We're Sinking in K-12 Data. Which is Why a Nonprofit Pulls in Big Bucks to Harness It

It's interesting to watch the evolution of the data craze among funders. Ambitious projects to collect new data are increasingly complemented with initiatives aimed at better organizing and using data, whether that means enabling big data sets to talk to each other or teaching people how to effectively harness data for different goals.

The latter is especially important. Using mounds of data without proper knowledge of analytical tools can be as dangerous as playing with a Red Ryder BB Gun: It’s all fun and games until somebody loses an eye. That’s why the nonprofit advocacy organization Data Quality Campaign (DQC) was founded in 2005 with a mission to support better use of education data. Since then, it's pulled in substantial support from top ed funders, including over $10 million from the Gates Foundation.

Related: The Data Science Philanthropy Craze

What exactly are we talking about when we say education data? Think test scores, attendance, student demographics, measures of teacher impact, postsecondary success, and more. You can see the need for a nonprofit shop that does nothing but think about all this data. DQC pursues three goals:

  • Increase public understanding of the value of education data.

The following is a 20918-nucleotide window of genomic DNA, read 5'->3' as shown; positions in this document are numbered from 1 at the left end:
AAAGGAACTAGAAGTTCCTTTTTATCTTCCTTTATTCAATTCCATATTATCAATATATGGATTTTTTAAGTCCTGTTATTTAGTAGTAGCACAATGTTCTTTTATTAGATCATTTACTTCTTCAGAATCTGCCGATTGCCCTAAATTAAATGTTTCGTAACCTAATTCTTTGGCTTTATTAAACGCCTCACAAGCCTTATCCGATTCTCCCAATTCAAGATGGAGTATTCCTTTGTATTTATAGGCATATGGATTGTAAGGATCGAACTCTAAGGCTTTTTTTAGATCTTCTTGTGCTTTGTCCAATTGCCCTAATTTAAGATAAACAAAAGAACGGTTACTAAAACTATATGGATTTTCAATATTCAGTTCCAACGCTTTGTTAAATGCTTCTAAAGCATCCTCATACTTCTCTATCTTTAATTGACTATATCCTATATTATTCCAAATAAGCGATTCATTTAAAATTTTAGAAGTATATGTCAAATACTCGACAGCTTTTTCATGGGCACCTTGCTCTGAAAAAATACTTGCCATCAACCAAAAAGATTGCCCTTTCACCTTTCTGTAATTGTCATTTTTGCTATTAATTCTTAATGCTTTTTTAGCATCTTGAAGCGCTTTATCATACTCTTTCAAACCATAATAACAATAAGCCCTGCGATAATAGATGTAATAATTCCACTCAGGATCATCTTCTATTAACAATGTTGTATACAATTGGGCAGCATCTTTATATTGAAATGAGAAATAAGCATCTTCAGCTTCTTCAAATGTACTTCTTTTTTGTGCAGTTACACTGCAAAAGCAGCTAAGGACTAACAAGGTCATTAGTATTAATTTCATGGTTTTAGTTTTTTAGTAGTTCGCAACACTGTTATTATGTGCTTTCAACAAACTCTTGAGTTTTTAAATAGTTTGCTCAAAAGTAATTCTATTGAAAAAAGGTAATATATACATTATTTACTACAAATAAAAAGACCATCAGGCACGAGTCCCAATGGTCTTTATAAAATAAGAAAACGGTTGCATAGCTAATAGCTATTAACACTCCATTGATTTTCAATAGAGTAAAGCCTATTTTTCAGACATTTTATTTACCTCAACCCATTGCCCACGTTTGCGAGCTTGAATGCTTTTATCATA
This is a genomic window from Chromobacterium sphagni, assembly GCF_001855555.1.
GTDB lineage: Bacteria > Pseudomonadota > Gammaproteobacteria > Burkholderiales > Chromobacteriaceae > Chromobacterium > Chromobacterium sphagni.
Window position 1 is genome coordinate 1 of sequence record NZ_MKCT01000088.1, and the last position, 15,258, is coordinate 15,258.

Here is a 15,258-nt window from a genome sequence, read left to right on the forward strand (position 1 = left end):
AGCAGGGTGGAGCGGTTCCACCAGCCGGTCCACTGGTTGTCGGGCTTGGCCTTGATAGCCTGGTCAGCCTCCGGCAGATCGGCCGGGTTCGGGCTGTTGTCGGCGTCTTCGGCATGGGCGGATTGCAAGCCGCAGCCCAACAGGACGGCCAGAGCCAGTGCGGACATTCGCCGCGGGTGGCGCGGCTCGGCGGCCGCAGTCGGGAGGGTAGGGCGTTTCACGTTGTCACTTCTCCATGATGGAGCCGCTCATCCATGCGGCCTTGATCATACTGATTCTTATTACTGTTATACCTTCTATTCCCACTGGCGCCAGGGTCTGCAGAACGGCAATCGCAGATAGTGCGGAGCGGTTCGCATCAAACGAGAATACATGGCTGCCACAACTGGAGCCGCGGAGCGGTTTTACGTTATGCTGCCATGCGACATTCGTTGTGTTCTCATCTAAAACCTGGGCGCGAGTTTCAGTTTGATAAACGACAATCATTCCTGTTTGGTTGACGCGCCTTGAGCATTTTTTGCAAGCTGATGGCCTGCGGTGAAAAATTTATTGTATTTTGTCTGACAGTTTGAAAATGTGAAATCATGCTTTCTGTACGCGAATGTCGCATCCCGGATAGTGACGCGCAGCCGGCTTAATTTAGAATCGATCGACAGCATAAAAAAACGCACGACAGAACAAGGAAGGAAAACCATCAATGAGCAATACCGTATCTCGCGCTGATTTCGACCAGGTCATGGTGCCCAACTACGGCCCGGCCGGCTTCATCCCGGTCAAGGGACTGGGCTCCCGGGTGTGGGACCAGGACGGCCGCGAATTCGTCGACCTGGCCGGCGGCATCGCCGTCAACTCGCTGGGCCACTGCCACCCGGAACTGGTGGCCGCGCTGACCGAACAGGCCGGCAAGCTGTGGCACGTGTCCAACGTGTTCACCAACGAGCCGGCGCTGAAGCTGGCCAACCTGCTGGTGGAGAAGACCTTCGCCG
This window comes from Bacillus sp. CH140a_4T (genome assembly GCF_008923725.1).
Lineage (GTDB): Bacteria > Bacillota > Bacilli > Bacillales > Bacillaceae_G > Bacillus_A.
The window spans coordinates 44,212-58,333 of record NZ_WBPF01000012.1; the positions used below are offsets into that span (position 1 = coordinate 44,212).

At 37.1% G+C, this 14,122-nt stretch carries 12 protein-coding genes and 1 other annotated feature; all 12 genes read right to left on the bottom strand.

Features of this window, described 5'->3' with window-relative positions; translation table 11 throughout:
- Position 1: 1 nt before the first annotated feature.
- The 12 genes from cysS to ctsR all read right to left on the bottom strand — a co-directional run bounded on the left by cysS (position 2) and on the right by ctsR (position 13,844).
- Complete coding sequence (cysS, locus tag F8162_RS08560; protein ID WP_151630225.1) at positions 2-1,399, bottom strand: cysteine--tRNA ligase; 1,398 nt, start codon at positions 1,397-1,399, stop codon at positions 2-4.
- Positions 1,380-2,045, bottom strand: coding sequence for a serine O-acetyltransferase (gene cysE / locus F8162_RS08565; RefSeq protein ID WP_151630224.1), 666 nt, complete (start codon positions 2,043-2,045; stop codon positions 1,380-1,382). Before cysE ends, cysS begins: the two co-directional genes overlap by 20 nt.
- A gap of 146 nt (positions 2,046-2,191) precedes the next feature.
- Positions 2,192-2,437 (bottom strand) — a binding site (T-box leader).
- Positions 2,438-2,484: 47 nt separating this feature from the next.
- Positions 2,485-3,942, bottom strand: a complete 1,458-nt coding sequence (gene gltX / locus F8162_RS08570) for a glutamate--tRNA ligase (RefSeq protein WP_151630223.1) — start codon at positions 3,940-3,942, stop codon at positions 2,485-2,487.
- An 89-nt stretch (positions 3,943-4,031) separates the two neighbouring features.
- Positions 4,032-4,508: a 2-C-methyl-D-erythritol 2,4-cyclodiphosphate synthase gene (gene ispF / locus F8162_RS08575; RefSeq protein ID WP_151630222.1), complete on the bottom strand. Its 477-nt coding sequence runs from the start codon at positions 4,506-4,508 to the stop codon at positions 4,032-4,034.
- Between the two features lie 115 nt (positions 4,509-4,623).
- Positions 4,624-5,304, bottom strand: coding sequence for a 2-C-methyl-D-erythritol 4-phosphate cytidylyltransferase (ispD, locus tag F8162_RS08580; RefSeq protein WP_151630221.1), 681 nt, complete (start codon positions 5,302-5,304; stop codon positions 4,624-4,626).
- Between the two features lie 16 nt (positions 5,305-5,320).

• Ensure that everyone with a stake in education has timely access to the right information. 
  • Improve the capacity of and conditions for teachers and school leaders to use data. 

Beyond Gates, DQC has pulled in major support from the Michael and Susan Dell Foundation and the Ford and Mott foundations. Annie E. Casey is another supporter at a lower level, along with ExxonMobil and the Laura and John Arnold Foundation.

Most recently, the Ewing Marion Kauffman Foundation announced a new $1 million grant for DQC to launch a national campaign to promote effective use of data, improve data literacy among educators, and show the importance of research and analysis in education. One of Kauffman’s goals is to foster better research and policy in education, as evidenced by the creation of EdWise, a technology tool developed by the foundation to aggregate a high volume of public education data from Kansas and Missouri schools.

We’ve written before about Kauffman’s balancing act between maintaining its focus on the greater Kansas City area and funding projects with a broader geographic impact. In fact, the foundation often sees its hometown as a “program incubator” from which successful approaches can be expanded nationally. In this case, the investment in DQC’s efforts to make information more accessible also works toward Kauffman’s goal to help low-income students in Kansas City by enabling policy decisions rooted in statistics.

“DQC believes that when data are used effectively by policymakers, educators, families, and the public, education can be transformed,” said Aimee Rogstad Guidera, president and CEO of the Data Quality Campaign, adding, “We cannot accomplish our goals for a more student-centered approach to education without data.”

It’s true that data is essential for making informed decisions—but even when paired with the best intentions, bad analysis leads to incorrect conclusions. The effects of the 2001 No Child Left Behind Act made clear that using data punitively can be destructive, and it’s easy to misuse numbers to reach a desired outcome. As well, there have been some significant data usage misfires to assess teacher performance. Maybe giving more people the tools to understand data is the best defense against potential problems, because until the machine revolution begins, data collection is here to stay.